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The Grief of Othersby Leah Hager Cohen
Synopses & Reviews
Is keeping a secret from a spouse always an act of infidelity? And what cost does such a secret exact on a family?
The Ryries have suffered a loss: the death of a baby just fifty-seven hours after his birth. Without words to express their grief, the parents, John and Ricky, try to return to their previous lives. Struggling to regain a semblance of normalcy for themselves and for their two older children, they find themselves pretending not only that little has changed, but that their marriage, their family, have always been intact, that the loss of a child had no lasting impact. Yet in the aftermath, long-suppressed uncertainties about their relationship come roiling to the surface. A dreadful secret emerges with reverberations that reach far into their past and threaten their future.
The couples children, ten-year-old Biscuit and thirteen-year-old Paul, responding to the unnamed tensions around them, begin to act out in exquisitely—perhaps courageously—idiosyncratic ways. But as the four family members scatter into private, isolating grief, an unexpected visitor arrives, and they all find themselves growing more alert to the sadness and burdens of others—to the grief that is part of every human life but that also carries within it the power to draw us together.
Moving, psychologically acute, and gorgeously written, The Grief of Others asks how we balance personal autonomy with the intimacy of relationships, how we balance private decisions with the obligations of belonging to a family, and how we take measure of our own sorrows in a world rife with suffering. This novel shows how one family, by finally allowing itself to experience the shared quality of grief, is able to rekindle tenderness and hope and are able to overcome their grief.
Lush, dark and unsettling, No Book but the World haunted me for days. With great skill, Leah Hager Cohen takes us through a twisty and resonant tale about the price of secrets, the burden of family, the remnants of childhood we never leave behind.” —Megan Abbott, author of The End of Everything and Dare Me
At the edge of a woods, on the grounds of a defunct free school,” Ava and her brother, Fred, shared a dreamy and seemingly idyllic childhood—a world defined largely by their imaginations and each others presence. Everyone is aware of Freds oddness or vague impairment, but his parents fierce disapproval of labels keeps him free of evaluation or intervention, and constantly at Avas side.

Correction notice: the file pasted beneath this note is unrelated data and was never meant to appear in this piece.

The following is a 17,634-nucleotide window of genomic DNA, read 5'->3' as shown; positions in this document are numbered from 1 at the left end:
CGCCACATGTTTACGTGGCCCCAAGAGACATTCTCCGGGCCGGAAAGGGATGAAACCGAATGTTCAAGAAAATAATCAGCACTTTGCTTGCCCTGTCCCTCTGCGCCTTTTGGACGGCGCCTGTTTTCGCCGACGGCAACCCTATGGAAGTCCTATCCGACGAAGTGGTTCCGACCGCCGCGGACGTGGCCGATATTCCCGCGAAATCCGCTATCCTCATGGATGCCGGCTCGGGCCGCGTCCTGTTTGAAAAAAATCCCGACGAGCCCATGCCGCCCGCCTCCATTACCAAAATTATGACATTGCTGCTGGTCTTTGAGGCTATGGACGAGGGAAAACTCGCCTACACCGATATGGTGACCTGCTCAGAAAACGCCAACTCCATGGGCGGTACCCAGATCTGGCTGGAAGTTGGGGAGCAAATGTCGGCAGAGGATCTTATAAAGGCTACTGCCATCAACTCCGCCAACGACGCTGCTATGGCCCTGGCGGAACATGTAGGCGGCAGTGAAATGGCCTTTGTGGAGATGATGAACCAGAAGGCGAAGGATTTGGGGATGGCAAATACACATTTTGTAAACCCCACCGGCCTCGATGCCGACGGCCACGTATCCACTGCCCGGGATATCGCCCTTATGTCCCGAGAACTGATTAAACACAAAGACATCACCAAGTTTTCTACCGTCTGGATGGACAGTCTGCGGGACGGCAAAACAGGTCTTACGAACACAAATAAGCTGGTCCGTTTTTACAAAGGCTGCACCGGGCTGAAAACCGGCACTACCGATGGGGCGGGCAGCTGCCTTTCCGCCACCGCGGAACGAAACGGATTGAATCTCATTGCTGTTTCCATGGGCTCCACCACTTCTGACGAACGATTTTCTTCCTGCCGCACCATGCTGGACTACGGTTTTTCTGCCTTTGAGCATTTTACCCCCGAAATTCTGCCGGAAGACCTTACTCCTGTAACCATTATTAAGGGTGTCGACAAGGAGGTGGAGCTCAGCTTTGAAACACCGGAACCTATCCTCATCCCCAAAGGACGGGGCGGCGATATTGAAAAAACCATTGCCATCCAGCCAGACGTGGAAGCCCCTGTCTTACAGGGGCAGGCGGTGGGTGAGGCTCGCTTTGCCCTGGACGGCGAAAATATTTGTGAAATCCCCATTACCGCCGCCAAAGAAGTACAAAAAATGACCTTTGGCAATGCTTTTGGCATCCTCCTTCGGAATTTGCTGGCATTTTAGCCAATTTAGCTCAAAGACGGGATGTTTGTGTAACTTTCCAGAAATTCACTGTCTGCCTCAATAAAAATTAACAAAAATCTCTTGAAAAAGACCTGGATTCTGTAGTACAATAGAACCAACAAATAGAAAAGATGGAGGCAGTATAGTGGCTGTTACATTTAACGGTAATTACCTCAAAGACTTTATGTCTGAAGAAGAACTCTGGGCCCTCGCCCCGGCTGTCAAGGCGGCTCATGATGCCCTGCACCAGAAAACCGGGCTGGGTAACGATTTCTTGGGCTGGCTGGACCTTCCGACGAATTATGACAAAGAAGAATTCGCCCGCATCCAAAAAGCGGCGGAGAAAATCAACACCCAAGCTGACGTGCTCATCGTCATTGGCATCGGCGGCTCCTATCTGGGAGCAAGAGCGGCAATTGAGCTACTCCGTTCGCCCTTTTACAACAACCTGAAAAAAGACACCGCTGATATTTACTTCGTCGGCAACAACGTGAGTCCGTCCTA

Decades later, then, when Ava learns that her brother is being held in a county jail for a shocking crime, she is frantic to piece together what actually happened. A boy is dead. But could Fred really have done what he is accused of? As she is drawn deeper into the details of the crime, Ava becomes obsessed with learning the truth, convinced that she and she alone will be able to reach her brother and explain him—and his innocence—to the world.
Leah Hager Cohen brings her trademark intelligence to a psychologically gripping, richly ambiguous story that suggests we may ultimately understand one another best not with facts alone, but through our imaginations.
A short, concise book in favor of honoring doubt and admitting when the answer is: I dont know.
In a tight, enlightening narrative, Leah Hager Cohen explores why, so often, we attempt to hide our ignorance, and why, in so many different areas, we would be better off coming clean. Weaving entertaining, anecdotal reporting with eye-opening research, she considers both the ramifications of and alternatives to this ubiquitous habit in arenas as varied as education, finance, medicine, politics, warfare, trial courts, and climate change. But its more than just encouraging readers to confess their ignorance—Cohen proposes that we have much to gain by embracing uncertainty. Three little words can in fact liberate and empower, and increase the possibilities for true communication. So much becomes possible when we honor doubt.
About the Author
Leah Hager Cohen is the author of the novel Heat Lightning and of three acclaimed works of non-fiction, Train Go Sorry; Glass, Paper, Beans; and The Stuff of Dreams. She lives with her three children near Boston.
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